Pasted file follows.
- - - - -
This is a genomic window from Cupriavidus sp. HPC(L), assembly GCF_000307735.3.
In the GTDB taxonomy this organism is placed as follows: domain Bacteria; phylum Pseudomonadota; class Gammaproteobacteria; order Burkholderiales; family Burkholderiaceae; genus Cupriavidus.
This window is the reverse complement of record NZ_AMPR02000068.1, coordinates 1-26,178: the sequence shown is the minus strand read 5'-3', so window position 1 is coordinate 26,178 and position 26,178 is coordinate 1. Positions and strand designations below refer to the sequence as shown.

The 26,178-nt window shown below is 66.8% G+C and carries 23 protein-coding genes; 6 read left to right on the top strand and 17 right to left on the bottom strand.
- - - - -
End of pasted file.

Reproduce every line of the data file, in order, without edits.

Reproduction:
This is a genomic window from Cupriavidus sp. HPC(L), assembly GCF_000307735.3.
In the GTDB taxonomy this organism is placed as follows: domain Bacteria; phylum Pseudomonadota; class Gammaproteobacteria; order Burkholderiales; family Burkholderiaceae; genus Cupriavidus.
This window is the reverse complement of record NZ_AMPR02000068.1, coordinates 1-26,178: the sequence shown is the minus strand read 5'-3', so window position 1 is coordinate 26,178 and position 26,178 is coordinate 1. Positions and strand designations below refer to the sequence as shown.

The 26,178-nt window shown below is 66.8% G+C and carries 23 protein-coding genes; 6 read left to right on the top strand and 17 right to left on the bottom strand.